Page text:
On July 6, 2005, the International Olympic Committee selected London to be the host city of the XXX Olympiad in 2012. The runoff system was a key factor in London's success because it did not receive a majority of votes on the first counting. In later rounds the city picked up a number of second and third choices from the eliminated cities of New York, Moscow, and Madrid.
In each round the city receiving the least votes was eliminated, and its votes were redistributed to the other choices. Cities' delegations were not allowed to participate in the voting until their city was eliminated from the ballot.
The International Olympic Committee should join the Academy of Motion Picture Arts and Sciences, the American Political Science Association, and other organizations in using IRV to make democratic decisions. With IRV, voters rank all of their preferences on a single ballot, and auxiliary choices are used to simulate runoffs.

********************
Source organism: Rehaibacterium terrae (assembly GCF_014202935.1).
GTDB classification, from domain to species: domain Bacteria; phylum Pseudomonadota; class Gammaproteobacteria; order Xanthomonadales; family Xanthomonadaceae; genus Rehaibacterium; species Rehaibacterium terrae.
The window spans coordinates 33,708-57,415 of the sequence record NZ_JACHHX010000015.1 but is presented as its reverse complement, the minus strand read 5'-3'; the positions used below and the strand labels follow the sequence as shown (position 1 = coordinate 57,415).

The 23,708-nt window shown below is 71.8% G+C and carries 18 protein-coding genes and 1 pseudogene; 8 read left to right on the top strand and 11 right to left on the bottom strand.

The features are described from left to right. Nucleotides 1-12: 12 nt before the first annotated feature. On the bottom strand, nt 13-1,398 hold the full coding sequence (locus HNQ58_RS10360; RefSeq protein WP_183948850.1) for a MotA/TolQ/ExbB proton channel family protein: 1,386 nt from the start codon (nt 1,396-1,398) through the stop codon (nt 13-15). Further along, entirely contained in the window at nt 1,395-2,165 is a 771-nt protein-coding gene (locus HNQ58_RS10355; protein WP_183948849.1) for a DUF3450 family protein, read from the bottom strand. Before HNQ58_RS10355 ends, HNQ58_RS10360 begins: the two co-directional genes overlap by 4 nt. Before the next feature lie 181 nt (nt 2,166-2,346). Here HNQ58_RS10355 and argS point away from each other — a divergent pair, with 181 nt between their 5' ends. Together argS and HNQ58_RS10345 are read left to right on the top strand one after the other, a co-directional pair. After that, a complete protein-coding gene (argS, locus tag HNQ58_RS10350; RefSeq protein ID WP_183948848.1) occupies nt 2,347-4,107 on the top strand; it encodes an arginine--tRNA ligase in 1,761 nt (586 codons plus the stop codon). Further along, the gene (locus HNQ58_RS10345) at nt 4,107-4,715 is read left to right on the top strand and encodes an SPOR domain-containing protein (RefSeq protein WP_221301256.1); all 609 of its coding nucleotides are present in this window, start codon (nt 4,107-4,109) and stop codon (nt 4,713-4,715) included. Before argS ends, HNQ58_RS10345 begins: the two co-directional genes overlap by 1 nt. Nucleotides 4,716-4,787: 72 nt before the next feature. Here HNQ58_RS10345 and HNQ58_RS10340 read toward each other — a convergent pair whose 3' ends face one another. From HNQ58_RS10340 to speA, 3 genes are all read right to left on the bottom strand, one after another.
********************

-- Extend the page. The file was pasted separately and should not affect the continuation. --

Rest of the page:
- In the first round of voting, London was leading with only 23% of the vote, followed closely by Paris with 22%. Moscow only received 15 votes and was eliminated.
- In round 2, the 15 votes for Moscow were redistributed and because it was no longer a competitor, Moscow was allowed to cast 3 votes. London gained 5 votes, giving the city 27% of the votes. Madrid gained 12 votes, outdistancing London with 32% of the votes. New York was eliminated after losing 3 votes.
- In round 3, the 16 votes for New York were redistributed and because it was no longer a competitor, New York was allowed to cast 3 votes. London gained 12 votes, Paris gained 8 votes, and Madrid lost 1. As the lowest vote getter, Madrid was eliminated.
- In round 4, London gained 15 votes, crossing the majority threshold. London was declared the winner with 54%.